- The Washington Times - Wednesday, January 15, 2003

RICHMOND Democratic Lt. Gov. Timothy M. Kaine said yesterday his 2003 legislative agenda now includes passing covenant marriage laws in Virginia, once a social issue championed only by conservatives.
Mr. Kaine said yesterday he was "troubled" by divorce statistics and that if couples have an option, then "quite a few people will take advantage of it."
Delegate Robert F. McDonnell, a Virginia Beach Republican who supported similar legislation in recent years, said Mr. Kaine's proposal was almost identical to his and that he was surprised by the announcement.
"I was shocked," he said. "By supporting abortion and gay 'marriages,' the lieutenant governor has never frankly been conservative on social issues."
The traditional marriage licenses will still be available. But under the Kaine proposal, couples choosing the covenant when applying for a marriage license must participate in eight hours of pre-marriage counseling and eight hours of pre-divorce counseling, if they chose to separate.
"I think there is a pretty wide recognition [that] the family unit, which has been a bedrock, is under stress," Mr. Kaine said.
According to nationwide statistics released by Mr. Kaine's office, 43 percent of all first marriages end in divorce or separation within the first 15 years, and 50 percent of marriages involving people younger than 45 fail to succeed.
"Hopefully the lieutenant governor can cause some of the Democrats who killed the [previous] bill to come over and make sure it passes," said Attorney General Jerry W. Kilgore, a Republican who has supported Mr. McDonnell's efforts.
Those bills failed in 2000 and 2001, but Mr. McDonnell is not sure about whether he will reintroduce such legislation. Meanwhile, he is considering working together with Mr. Kaine.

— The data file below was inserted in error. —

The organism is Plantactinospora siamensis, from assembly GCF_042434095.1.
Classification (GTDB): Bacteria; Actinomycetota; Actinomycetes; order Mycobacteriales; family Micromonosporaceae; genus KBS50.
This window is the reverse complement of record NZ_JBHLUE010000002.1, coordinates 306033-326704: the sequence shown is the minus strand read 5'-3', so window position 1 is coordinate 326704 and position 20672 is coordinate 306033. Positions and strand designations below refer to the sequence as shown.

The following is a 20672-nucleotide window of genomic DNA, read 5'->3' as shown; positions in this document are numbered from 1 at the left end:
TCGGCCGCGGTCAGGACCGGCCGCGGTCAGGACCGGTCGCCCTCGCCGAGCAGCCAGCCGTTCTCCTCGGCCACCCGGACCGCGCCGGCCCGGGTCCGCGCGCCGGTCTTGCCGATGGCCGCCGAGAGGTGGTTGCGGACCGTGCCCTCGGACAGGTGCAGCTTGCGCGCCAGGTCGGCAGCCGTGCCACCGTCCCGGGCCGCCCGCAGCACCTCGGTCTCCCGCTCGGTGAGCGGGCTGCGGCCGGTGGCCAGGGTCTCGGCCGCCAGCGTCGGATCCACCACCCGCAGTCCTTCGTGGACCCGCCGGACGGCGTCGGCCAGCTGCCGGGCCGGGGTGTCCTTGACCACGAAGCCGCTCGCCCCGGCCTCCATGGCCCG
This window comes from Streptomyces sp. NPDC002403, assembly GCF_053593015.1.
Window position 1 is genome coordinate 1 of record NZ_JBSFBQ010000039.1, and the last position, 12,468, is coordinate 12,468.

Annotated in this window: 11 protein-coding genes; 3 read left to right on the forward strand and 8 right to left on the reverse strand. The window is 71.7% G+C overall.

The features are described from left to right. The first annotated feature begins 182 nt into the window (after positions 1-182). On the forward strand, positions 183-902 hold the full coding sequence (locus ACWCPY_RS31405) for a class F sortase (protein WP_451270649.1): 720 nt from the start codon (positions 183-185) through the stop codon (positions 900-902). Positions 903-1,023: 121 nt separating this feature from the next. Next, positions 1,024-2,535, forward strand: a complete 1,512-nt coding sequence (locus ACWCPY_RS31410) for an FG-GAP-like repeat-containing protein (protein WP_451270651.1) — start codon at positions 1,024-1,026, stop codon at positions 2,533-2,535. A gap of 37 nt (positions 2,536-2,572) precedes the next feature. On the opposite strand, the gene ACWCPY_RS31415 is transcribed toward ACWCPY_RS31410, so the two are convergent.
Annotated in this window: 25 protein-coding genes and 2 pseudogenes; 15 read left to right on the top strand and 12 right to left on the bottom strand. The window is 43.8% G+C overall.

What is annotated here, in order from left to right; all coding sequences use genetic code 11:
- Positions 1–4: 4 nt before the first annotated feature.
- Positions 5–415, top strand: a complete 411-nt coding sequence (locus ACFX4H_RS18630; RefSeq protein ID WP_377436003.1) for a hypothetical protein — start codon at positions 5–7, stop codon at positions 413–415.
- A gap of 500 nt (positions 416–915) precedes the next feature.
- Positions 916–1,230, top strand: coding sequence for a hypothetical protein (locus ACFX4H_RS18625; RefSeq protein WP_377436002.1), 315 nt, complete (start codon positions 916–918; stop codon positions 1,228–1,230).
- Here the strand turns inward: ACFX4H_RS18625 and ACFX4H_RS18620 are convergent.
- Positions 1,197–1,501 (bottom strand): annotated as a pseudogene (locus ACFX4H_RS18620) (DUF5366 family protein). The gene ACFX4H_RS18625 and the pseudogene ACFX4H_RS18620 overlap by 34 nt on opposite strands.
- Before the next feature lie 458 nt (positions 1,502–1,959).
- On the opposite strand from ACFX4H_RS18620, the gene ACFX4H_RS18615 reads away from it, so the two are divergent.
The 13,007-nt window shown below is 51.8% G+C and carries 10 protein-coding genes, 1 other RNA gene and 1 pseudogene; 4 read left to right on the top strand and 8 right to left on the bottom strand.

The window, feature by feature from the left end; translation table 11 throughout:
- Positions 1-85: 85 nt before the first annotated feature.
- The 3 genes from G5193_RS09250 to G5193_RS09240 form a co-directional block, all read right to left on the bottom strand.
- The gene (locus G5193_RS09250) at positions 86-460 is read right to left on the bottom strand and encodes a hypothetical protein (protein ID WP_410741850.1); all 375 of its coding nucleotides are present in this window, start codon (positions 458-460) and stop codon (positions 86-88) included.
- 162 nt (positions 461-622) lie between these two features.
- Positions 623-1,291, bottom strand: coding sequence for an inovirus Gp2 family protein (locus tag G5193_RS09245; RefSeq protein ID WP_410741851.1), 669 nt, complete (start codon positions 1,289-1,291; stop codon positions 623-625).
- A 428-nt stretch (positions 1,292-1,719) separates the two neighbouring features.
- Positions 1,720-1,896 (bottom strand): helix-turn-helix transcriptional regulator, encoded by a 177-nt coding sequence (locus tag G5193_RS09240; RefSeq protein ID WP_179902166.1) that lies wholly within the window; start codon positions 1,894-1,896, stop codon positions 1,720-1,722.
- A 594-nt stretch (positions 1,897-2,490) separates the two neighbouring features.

Mr. McDonnell also hopes Mr. Kaine's support of covenant marriages will lift the "cloud of conservatism" that has alienated voters.
"Many have viewed this legislation as a way for social conservatives to inhibit the ability for people to get divorced," he said. "The lieutenant governor's support shows it is more mainstream and a good idea."
Delegate J. Chapman Petersen, a supporter of Mr. Kaine's legislation and Fairfax Democrat, said he supports the issue because voters told him getting a divorce in Virginia was just "too easy."
Mr. Kaine, a potential gubernatorial candidate in 2005, dismissed comments yesterday about his proposal sounding more like campaigning than policy-making.
Mr. Kilgore, a likely Republican candidate in the next governor's race, wants Mr. Kaine to support more social conservative issues during this session, including a ban on partial-birth abortion.
Some political observers think Mr. Kaine, a pro-choice candidate, made the announcement to attract voters.
But Delegate Albert C. Pollard Jr., Lancaster Democrat, said covenant marriage laws are about doing what is right, not about being a Democrat or Republican.
"I am not willing to concede family values to the Republicans," he said. "I commend the lieutenant governor for his efforts."
Mr. Kaine's 2003 legislation also includes making gross negligence of child-support payments a felony offense; establishing mandatory parental counseling for parents who get divorced because of child-rearing problems; and reporting of child abuse by clergy.


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